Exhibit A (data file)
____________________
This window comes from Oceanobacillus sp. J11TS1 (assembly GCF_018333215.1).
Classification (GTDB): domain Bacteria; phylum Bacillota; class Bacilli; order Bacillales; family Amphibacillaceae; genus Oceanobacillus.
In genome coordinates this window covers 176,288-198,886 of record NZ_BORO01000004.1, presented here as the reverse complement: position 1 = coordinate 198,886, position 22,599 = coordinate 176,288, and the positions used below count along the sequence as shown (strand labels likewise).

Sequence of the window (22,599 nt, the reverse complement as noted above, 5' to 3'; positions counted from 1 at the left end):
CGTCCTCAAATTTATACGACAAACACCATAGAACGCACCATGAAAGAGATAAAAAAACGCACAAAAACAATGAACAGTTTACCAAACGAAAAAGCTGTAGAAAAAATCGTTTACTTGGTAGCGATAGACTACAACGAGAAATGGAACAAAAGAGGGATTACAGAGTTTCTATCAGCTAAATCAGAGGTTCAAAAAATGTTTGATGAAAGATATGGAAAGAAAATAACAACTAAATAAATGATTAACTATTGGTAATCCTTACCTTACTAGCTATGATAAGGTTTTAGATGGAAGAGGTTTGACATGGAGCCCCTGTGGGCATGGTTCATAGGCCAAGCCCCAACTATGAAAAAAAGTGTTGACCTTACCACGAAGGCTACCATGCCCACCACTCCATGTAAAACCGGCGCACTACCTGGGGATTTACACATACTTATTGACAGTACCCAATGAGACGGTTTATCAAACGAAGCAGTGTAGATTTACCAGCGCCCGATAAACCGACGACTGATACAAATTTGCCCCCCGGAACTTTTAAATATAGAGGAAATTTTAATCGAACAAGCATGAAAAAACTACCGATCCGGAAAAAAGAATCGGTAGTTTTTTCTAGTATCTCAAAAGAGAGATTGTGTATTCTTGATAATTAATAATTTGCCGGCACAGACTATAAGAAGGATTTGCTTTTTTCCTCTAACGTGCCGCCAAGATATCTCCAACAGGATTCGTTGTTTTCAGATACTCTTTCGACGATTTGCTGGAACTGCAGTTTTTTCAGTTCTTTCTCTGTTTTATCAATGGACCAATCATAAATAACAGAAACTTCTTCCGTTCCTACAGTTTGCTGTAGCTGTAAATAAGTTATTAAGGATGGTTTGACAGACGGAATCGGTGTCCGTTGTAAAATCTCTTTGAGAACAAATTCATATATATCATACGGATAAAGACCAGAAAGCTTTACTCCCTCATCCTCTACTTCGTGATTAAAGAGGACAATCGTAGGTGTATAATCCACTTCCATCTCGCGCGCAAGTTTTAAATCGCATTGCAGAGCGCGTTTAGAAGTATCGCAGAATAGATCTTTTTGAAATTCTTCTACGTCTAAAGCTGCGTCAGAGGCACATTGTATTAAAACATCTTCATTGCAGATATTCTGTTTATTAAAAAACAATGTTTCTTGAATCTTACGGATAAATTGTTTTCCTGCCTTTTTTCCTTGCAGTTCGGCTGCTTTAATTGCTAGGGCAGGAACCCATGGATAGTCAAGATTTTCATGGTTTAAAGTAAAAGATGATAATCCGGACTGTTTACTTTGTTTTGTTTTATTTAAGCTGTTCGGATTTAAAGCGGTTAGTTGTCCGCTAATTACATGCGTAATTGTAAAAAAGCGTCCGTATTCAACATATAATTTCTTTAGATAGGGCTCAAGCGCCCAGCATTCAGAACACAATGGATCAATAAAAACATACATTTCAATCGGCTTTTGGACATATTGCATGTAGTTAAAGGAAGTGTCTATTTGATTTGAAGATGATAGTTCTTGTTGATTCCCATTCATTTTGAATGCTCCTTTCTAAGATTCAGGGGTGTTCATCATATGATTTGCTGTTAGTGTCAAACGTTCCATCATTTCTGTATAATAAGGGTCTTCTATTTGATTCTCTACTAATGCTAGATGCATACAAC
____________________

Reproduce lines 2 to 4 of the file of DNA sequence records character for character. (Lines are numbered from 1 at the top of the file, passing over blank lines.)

Classification (GTDB): domain Bacteria; phylum Bacillota; class Bacilli; order Bacillales; family Amphibacillaceae; genus Oceanobacillus.
In genome coordinates this window covers 176,288-198,886 of record NZ_BORO01000004.1, presented here as the reverse complement: position 1 = coordinate 198,886, position 22,599 = coordinate 176,288, and the positions used below count along the sequence as shown (strand labels likewise).

Sequence of the window (22,599 nt, the reverse complement as noted above, 5' to 3'; positions counted from 1 at the left end):